Tuesday, 1 December 2015

The Pursuit of Happiness

It’s been a long and winding road but I’m finally getting to a point where I have a software and hardware infrastructure that’s robust flexible and meets my main requirements.

Principally, I’m after a whole-house a/v solution that facilitates multi-room viewing and listening with a simple interface that supports the following;
  • Live TV viewing with PVR capabilities
  • Centralised media storage & database (maintain one library centrally)
  • Multi-device & OS client support – mixed Windows & OSX environment

Not too difficult, surely? Well, I’ve been through a bunch of front ends and back ends and middleware and have ended up with what’s for me a fine and usable system, albeit with a few minor niggles.

KODI – The Heart of It All

I’ve had a love/hate relationship with Kodi over the years. Until recently, the main factor preventing me using it was the inferior video quality – especially noticeable on LiveTV showing sports. For this reason, I’ve been using MediaPortal which had an infinitely better video image.

Somewhere in recent releases, however, this has been fixed and video quality is now on a par with anything else I’ve tried.

Plus it’s just great software. Very configurable, a bunch of skins and UI variants, constant updates and a great support community. Plus it runs on Windows, OSX, Linux and pretty much anything you want and has LiveTV and Optical Disc support. It ticks a lot of boxes for me.

The one issue I have with it though is the local database infrastructure. Each client needs to configure it’s own library and there’s no sharing of watched status etc. (it is possible to set up a shared central database bit it’s messy, poorly documented and not fully supported).

Step Up Emby

Emby is a super centralised media management server with DLNA serving, a multitude of clients and, critically, a great Kodi plug-in.

I use the central Emby server to manage my media and install the plug-in on Kodi clients. There’s a bit of configuring with paths and settings to get it all working but once up and running, it’s pretty transparent in that it just integrates right into the Kodi media libraries.

Streaming Services?
Support for Spotify is provided in Kodi via the Spotlight plug-in. It’s limited in features (very little management, but does the job of providing access to pre-configured playlists and allows Spotify music to be streamed through the Kodi UI.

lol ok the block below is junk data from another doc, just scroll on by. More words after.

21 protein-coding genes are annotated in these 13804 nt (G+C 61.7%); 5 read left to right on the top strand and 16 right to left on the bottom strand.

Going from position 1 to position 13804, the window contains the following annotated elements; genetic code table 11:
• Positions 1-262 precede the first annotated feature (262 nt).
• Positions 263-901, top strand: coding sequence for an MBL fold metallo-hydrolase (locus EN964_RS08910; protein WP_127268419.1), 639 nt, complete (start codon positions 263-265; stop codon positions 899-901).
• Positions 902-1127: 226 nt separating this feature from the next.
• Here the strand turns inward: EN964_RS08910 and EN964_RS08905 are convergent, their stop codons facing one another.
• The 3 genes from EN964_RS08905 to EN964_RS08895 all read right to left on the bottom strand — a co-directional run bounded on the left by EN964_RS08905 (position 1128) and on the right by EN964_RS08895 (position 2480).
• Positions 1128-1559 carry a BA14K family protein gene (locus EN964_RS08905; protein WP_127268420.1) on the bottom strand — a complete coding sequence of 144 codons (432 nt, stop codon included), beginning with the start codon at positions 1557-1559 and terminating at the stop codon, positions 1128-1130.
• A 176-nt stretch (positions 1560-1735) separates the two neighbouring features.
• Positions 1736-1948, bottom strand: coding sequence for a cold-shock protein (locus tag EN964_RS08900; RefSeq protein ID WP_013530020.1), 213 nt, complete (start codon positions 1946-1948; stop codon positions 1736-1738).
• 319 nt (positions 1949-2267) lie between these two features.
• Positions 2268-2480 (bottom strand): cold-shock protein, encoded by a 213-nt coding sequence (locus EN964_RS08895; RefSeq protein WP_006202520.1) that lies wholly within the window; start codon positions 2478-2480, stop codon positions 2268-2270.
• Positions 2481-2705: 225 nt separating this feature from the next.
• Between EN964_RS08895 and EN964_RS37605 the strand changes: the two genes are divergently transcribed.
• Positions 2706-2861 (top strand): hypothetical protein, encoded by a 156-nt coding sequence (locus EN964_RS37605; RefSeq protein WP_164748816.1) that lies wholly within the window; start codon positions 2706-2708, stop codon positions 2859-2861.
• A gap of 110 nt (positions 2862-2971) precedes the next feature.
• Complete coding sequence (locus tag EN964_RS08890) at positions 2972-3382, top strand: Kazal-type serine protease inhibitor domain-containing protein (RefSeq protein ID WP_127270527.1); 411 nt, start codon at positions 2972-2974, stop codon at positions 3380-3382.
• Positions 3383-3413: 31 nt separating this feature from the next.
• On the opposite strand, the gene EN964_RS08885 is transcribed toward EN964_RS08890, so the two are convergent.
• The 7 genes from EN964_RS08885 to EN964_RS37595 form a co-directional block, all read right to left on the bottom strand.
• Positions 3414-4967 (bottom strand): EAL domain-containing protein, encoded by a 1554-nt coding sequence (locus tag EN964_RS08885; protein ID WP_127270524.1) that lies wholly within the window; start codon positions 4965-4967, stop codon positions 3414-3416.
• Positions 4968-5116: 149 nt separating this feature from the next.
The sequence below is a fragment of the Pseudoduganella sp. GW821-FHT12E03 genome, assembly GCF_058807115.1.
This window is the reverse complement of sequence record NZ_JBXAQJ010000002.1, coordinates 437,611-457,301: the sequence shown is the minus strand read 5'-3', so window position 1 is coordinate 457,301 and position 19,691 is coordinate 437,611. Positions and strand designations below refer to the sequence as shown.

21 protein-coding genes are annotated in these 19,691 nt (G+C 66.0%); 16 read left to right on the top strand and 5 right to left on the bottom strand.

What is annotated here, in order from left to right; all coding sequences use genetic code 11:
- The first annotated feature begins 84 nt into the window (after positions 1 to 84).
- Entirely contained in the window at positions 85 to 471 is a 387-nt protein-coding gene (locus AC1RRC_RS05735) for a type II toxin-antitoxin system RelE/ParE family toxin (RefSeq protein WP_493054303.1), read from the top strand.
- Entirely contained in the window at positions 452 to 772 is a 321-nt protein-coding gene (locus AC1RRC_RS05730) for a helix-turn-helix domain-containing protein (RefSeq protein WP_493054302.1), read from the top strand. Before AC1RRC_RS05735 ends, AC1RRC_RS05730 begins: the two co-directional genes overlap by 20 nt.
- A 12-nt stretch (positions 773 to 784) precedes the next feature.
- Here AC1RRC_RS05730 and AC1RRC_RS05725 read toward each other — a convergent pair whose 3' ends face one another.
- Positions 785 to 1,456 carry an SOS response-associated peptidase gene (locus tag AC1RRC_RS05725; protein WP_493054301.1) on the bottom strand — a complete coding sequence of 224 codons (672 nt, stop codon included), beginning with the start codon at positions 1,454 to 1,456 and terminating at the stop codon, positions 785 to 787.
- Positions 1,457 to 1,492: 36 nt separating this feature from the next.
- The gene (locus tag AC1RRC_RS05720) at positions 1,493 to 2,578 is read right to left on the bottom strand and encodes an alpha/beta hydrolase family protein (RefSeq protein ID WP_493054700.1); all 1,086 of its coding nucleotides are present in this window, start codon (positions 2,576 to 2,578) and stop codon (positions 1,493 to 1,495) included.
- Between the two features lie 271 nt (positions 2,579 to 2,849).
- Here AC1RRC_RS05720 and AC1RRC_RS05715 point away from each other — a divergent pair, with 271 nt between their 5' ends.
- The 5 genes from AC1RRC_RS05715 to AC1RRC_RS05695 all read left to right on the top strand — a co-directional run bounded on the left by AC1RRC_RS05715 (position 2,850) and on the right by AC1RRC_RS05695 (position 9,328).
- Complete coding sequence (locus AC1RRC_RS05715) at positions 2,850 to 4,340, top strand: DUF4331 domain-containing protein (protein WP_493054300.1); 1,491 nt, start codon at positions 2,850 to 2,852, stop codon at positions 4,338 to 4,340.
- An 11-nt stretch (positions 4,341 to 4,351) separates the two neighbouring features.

But what about TV?

So Kodi clients all around and centralised, easily managed media management. But what about PVR? I haven’t quite cut the cord fully yet and we watch a good deal of TV in our house, both digital terrestrial and satellite.

For tuning and management, I’ve set up ArgusTV on a server and use the PVR capabilities in Kodi to provide a front end meaning I’ve got access to all my local music, movies and Live TV in a single unified interface with great image quality and configurable UI.

And Control?

Well, most of my clients support IR control and a standard MCE profile on a Logitech remote provides basic functionality. I also run the official Kodi remote app on iOS and that provides a nice UI to all of the above.

There’s got to be a catch, right?

Well, yes, a few things are sub-optimal;

The main bugbear is that while ArgusTV supports series recording, access to this is not officially supported in Koid front-end. It’s possible to set up a timer to record an individual show but to configure ArgusTV to record the full show, this must be done through it’s own Web UI or on the server. A bit of an inconvenience.

There’s also an issue with music album cover art in the Emby Plugin. All my tracks are tagged with art and a lot of albums show up with art in the Emby plugin, though some don’t and I can’t figure out why, even though all the tracks on the album show covers when I drill down. A puzzle for sure.

Netflix is a pain in that it doesn’t integrate well with kodi and the windows App doesn’t support remot controls so either keyboard control is required r use of the embedded version in TVs or players is required.

Apart from that, there’s not a lot I have to complain about. Just this week my 11 year old – used to the ‘TV’ changing on a regular basis, came to me and said ‘this one works well’. Success, of a sort!

A note on Hardware

This system is enabled by a beefy unRAID server which looks after all the media storage and runs a few Virtual Machines;

Windows 7 ‘TVServer’ VM
A headless Windiws 7 VM that runs ArgusTV and Emby servers. There’s 6x Digital Devices tuners passed through that provide all the TV inputs.

Widows 8 HTPCs
Two Win 8.1 VMs run Kodi and have GPUs passed through. These connect via HDMI to two of my TVs

Additionally, I have a couple of Gigabyte Brix system that are hooked up to TVs in places where I can’t run cHDMI able from the server. These are also configured with Kodi clients.

I also have an OPPO 103 Blu-Ray player that can access all the media on the network and a couple of Macs with Kodi.




3 comments:

Allan Petty said...

Do you have any issues passing through your tuners to your Windows 7 VM?

I found that if I created a Win7 VM with Mediaportal TV server and then tune DVB-T2 HD channels it would randomly drop received packets obviously resulting in the picture breaking up a lot.

Allan Petty said...

Any issues with latency when tuning on the win7 vm?

Peter Mee said...

Hi Alan

Sorry about the delay in responding. No latency issues to speak of. Whether I use ArgusTV or MediaPortal back end, channel switching is acceptably quick. Not quite as quick as , say, a Sky box, not not so slow as to be annoying in any way.

Don't have signifiant picture breakup, do have some but again, none that would annoy me so much as to investigate further.